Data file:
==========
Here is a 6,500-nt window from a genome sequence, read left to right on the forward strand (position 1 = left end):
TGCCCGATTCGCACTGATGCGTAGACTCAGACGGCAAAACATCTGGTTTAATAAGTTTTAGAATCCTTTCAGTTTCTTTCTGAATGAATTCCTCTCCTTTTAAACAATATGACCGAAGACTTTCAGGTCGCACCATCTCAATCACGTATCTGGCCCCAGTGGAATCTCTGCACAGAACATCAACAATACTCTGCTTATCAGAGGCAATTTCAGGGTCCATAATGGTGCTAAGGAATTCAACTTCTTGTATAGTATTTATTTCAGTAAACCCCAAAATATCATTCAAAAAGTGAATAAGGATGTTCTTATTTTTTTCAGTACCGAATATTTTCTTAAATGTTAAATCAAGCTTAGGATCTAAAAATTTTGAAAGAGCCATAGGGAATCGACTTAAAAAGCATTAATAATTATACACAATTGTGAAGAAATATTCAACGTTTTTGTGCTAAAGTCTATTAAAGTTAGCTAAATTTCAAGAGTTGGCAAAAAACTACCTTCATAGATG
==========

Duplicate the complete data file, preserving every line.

Here is a 6,500-nt window from a genome sequence, read left to right on the forward strand (position 1 = left end):
TGCCCGATTCGCACTGATGCGTAGACTCAGACGGCAAAACATCTGGTTTAATAAGTTTTAGAATCCTTTCAGTTTCTTTCTGAATGAATTCCTCTCCTTTTAAACAATATGACCGAAGACTTTCAGGTCGCACCATCTCAATCACGTATCTGGCCCCAGTGGAATCTCTGCACAGAACATCAACAATACTCTGCTTATCAGAGGCAATTTCAGGGTCCATAATGGTGCTAAGGAATTCAACTTCTTGTATAGTATTTATTTCAGTAAACCCCAAAATATCATTCAAAAAGTGAATAAGGATGTTCTTATTTTTTTCAGTACCGAATATTTTCTTAAATGTTAAATCAAGCTTAGGATCTAAAAATTTTGAAAGAGCCATAGGGAATCGACTTAAAAAGCATTAATAATTATACACAATTGTGAAGAAATATTCAACGTTTTTGTGCTAAAGTCTATTAAAGTTAGCTAAATTTCAAGAGTTGGCAAAAAACTACCTTCATAGATG